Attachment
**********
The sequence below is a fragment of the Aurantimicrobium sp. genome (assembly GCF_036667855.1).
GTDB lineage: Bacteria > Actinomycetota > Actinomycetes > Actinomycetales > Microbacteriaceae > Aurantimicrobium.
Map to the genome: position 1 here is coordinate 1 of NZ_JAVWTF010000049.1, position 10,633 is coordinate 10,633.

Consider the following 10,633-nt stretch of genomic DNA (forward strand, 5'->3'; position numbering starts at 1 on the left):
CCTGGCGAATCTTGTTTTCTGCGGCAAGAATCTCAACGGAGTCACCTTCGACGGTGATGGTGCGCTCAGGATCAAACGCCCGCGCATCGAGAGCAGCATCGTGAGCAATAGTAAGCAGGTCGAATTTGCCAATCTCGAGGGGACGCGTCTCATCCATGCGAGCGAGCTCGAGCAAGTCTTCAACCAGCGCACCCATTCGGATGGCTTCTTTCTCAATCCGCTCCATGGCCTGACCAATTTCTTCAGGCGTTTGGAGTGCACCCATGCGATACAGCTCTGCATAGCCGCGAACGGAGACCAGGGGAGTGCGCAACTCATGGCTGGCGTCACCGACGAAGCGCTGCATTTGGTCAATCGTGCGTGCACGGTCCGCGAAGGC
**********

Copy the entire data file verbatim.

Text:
The sequence below is a fragment of the Aurantimicrobium sp. genome (assembly GCF_036667855.1).
GTDB lineage: Bacteria > Actinomycetota > Actinomycetes > Actinomycetales > Microbacteriaceae > Aurantimicrobium.
Map to the genome: position 1 here is coordinate 1 of NZ_JAVWTF010000049.1, position 10,633 is coordinate 10,633.

Consider the following 10,633-nt stretch of genomic DNA (forward strand, 5'->3'; position numbering starts at 1 on the left):
CCTGGCGAATCTTGTTTTCTGCGGCAAGAATCTCAACGGAGTCACCTTCGACGGTGATGGTGCGCTCAGGATCAAACGCCCGCGCATCGAGAGCAGCATCGTGAGCAATAGTAAGCAGGTCGAATTTGCCAATCTCGAGGGGACGCGTCTCATCCATGCGAGCGAGCTCGAGCAAGTCTTCAACCAGCGCACCCATTCGGATGGCTTCTTTCTCAATCCGCTCCATGGCCTGACCAATTTCTTCAGGCGTTTGGAGTGCACCCATGCGATACAGCTCTGCATAGCCGCGAACGGAGACCAGGGGAGTGCGCAACTCATGGCTGGCGTCACCGACGAAGCGCTGCATTTGGTCAATCGTGCGTGCACGGTCCGCGAAGGC